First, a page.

1. This site uses cookies. By continuing to use this site, you are agreeing to our use of cookies. Learn More.

Does Anyone Else HAVE to Earn a Living in Vintage?

Discussion in 'PUBLIC Vintage Chatter - Anything and everything' started by denisebrain, Aug 10, 2005.

  1. sues*stuff

    sues*stuff Trade Member

    The photo in the article that you posted is from our very own Memphisvintage.

  2. denisebrain

    denisebrain VFG President Staff Member

    Sorry, I've been rather absent from my own thread! One of my big needs, as several of you have discussed, is time. It is hard to find ways to budget my time further; alas, the VFG can not be perused as often as I'd like.

    The general points that most resonated with me from all here and on the VCA board:

    1. Up the volume. The most common suggestion was to budget time better with other suggestions including getting help.
    2. Consider other venues. This includes consortium malls online, shows and a web site. Consider adding on to existing web site.
    3. Marketing. I'm new to this, but would consider newsletter-style emails, ads, promotionals and other ways to get the word out.
    4. Be willing to try new areas. Don't get complacent about what works.
    5. Find a mentor.

    To a degree I have each of these started, and was wondering which road to try to race down first! I've decided that my first goal is to see if it is possible on my own to list 150 items on eBay in one month, while continuing to source the clothing, make bags, do cleaning, washing and mending. (And, yes, practice, teach and perform on the horn!)

    Thank you for all your input!!!!
  3. Jonathan

    Jonathan Trade Member

    I don't know if this will make you feel better or worse... but I gave up. I found it too difficult to try to make a real living off of eBay. I started selling in 98 as a sideline and did so well at it almost immeadiately that I focussed on selling full time until last year but only the first three years were really good for me. The more I worked, the more I made. After 9/11 the economy started to slump, more people took to selling on eBay (competition) and my sources pretty well dried up. I figured if I was making at least 50% profit from sales I was doing okay but when I finally stood back and looked at my growing debt load and shrinking profit margin as well as the amount of time I was spending on making sales through eBay and the lack of time I had to do anything else I realized it wasn't worth it anymore. So I am out of doing it full time and back into only occasionally selling vintage on the side. Its a tough way to make a living. I don't have any suggestions for you because I consider myself a failure at making a living through selling vintage clothing online but at least you know its not you -- it's a tough way to make ends meet.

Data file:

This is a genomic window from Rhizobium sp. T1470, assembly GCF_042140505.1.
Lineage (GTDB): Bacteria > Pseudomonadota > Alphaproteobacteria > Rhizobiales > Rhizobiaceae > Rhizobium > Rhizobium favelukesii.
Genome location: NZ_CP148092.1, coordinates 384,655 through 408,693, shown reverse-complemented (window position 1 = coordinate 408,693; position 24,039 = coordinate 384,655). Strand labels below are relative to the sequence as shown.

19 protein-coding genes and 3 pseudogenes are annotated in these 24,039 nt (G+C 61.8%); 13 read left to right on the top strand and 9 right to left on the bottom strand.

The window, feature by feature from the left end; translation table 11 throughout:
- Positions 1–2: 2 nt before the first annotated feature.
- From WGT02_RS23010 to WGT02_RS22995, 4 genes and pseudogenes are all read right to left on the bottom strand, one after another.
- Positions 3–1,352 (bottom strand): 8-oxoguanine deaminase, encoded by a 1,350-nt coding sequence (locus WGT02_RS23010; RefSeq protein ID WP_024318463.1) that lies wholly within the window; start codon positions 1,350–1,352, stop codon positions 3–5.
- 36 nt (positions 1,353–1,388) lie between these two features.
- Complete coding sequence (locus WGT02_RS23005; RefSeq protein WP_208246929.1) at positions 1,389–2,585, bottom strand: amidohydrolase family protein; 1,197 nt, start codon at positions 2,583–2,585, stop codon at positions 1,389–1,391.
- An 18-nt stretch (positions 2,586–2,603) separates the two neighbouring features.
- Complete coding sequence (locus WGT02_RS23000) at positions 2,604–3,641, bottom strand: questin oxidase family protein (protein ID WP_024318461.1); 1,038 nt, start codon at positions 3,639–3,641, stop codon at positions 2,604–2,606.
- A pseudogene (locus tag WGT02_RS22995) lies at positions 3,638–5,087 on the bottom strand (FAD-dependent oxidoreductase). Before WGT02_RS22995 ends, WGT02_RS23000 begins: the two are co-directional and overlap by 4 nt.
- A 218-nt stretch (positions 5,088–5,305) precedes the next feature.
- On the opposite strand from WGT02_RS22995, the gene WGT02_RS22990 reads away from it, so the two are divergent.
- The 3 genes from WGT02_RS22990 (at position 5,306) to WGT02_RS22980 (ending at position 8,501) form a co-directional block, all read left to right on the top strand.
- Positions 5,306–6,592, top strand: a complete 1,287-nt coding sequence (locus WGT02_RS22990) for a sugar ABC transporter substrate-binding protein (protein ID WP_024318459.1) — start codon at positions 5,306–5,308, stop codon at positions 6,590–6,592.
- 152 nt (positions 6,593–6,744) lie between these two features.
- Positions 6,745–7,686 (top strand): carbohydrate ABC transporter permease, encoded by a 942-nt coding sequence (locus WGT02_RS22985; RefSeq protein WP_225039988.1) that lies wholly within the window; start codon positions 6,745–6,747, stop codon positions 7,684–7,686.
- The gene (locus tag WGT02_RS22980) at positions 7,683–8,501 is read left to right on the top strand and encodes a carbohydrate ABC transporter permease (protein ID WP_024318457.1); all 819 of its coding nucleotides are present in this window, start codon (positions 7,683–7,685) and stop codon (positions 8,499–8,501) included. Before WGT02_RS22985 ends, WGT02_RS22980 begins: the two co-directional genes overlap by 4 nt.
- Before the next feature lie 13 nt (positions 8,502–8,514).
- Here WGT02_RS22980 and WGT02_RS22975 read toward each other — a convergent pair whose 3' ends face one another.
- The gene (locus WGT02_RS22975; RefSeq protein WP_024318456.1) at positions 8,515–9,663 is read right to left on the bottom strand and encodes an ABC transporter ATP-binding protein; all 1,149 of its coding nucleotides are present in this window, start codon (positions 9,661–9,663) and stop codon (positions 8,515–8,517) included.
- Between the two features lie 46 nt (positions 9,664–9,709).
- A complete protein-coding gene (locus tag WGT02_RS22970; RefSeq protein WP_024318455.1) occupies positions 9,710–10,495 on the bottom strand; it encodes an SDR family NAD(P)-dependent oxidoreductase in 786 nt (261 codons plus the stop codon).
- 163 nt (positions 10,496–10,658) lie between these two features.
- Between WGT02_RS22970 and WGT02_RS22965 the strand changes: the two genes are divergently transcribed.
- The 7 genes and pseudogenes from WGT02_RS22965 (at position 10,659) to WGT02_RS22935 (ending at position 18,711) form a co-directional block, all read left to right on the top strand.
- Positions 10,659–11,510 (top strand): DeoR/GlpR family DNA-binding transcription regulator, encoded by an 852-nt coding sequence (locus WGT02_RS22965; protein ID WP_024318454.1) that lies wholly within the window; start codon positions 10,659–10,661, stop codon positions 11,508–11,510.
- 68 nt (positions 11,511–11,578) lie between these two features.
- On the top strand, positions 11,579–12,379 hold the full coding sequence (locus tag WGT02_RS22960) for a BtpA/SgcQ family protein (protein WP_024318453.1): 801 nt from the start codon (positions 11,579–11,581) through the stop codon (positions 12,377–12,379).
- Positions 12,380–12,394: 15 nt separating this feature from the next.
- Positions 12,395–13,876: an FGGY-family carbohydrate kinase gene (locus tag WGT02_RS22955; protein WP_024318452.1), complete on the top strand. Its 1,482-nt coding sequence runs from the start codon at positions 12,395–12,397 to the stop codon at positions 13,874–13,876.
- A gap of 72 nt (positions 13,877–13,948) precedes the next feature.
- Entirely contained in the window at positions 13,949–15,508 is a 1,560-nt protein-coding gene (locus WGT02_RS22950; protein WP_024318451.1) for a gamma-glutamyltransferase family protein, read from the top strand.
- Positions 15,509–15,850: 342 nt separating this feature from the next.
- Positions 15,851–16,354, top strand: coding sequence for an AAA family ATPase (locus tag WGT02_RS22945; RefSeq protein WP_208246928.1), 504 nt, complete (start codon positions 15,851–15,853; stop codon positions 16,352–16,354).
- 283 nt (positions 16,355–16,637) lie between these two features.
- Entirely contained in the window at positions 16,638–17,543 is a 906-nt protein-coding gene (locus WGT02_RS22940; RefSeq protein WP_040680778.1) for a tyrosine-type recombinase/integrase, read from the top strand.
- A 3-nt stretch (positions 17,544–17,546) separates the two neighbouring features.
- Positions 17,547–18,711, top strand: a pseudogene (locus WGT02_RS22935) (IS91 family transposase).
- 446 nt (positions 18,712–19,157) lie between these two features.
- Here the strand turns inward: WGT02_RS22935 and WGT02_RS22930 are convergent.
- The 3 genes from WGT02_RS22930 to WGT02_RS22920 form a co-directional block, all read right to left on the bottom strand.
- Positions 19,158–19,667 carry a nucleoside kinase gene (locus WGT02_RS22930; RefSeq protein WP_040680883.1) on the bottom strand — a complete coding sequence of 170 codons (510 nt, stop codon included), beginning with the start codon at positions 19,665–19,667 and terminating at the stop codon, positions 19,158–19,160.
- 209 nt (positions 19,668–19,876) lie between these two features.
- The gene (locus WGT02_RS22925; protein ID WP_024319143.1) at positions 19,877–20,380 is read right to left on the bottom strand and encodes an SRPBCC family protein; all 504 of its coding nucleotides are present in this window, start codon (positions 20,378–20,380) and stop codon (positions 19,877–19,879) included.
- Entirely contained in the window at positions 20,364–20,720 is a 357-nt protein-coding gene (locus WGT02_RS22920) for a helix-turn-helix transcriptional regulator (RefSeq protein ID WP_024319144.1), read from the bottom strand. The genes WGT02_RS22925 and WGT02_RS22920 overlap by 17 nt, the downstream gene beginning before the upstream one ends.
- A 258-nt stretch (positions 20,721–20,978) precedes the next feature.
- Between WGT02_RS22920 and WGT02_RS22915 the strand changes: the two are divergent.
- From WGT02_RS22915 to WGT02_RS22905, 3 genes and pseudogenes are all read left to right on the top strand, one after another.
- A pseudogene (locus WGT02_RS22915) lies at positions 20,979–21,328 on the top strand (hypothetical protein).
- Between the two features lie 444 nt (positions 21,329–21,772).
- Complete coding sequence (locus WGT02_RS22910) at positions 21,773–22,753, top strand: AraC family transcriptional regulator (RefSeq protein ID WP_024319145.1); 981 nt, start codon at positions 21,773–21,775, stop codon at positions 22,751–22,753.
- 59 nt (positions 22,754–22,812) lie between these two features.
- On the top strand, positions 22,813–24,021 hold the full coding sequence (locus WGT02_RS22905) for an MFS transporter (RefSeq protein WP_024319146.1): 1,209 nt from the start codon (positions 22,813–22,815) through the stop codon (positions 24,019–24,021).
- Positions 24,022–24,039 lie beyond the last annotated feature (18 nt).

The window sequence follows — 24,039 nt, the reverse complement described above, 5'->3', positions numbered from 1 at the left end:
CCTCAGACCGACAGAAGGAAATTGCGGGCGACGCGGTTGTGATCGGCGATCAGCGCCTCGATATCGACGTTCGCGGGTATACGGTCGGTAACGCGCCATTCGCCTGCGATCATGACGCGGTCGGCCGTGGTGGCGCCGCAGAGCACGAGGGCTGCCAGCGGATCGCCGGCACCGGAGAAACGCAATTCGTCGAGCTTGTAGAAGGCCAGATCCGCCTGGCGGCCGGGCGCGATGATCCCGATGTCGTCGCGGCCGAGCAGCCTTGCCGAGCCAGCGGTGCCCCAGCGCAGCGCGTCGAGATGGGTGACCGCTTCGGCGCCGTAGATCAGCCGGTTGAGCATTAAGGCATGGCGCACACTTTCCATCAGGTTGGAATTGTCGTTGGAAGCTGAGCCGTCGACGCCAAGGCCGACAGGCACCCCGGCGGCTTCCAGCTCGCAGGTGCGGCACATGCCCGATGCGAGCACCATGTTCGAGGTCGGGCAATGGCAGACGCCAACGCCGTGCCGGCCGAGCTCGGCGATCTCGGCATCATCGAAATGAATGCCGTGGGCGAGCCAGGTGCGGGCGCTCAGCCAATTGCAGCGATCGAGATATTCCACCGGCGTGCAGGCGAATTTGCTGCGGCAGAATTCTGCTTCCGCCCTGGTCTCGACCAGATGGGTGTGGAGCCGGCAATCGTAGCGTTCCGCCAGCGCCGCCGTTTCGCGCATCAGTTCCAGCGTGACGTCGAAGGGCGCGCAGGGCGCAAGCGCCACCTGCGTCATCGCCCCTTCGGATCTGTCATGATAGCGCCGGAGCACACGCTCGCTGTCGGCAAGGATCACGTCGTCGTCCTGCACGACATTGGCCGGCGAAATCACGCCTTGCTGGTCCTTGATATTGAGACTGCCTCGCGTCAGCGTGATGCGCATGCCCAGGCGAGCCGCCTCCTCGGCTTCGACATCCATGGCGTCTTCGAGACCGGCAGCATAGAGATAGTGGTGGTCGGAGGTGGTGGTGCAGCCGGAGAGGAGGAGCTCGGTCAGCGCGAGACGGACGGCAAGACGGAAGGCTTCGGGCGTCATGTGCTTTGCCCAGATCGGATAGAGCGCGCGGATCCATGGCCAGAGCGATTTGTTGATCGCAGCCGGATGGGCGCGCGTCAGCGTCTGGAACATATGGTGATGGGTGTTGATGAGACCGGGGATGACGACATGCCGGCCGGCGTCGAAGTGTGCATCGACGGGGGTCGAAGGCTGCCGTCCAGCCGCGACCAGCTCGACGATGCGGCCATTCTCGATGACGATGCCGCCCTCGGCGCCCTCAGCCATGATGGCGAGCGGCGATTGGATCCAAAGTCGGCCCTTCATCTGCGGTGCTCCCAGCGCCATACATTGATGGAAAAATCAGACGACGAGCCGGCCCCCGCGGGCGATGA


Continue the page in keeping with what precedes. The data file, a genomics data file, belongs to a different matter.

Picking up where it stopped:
4. Leisa

    Leisa Trade Member

    <B><I>"I've decided that my first goal is to see if it is possible on my own to list 150 items on eBay in one month..."</I></B>

    A very good friend of mine who is a very successful vintage seller tells me all the time, "Volume, Volume, Volume!" That's one of the things I'm looking forwrd to when I get to California - buy vintage in wholesale bulk lots. I will have a large garage to store my stock in & I plan to cram it as full as I can! In fact - if I can get the lighting right, I will use that garage as my photo studio, workroom, mailing centre, etc etc etc.

    So - I think if you set your <U>minimum</U> goal to listing 150 items per month, you'll see an increase. Aside from that - maybe you should think about putting more stock in your Babylon store - because I think you can demand better prices & get them there. That means less work for more $. JMHO

    Once I get moved, I will be re-opening my website, but it will actually only be a window to my babylon mall store (also to be re-opened). And - Of course I have to figure out how to make that window work properly. LOL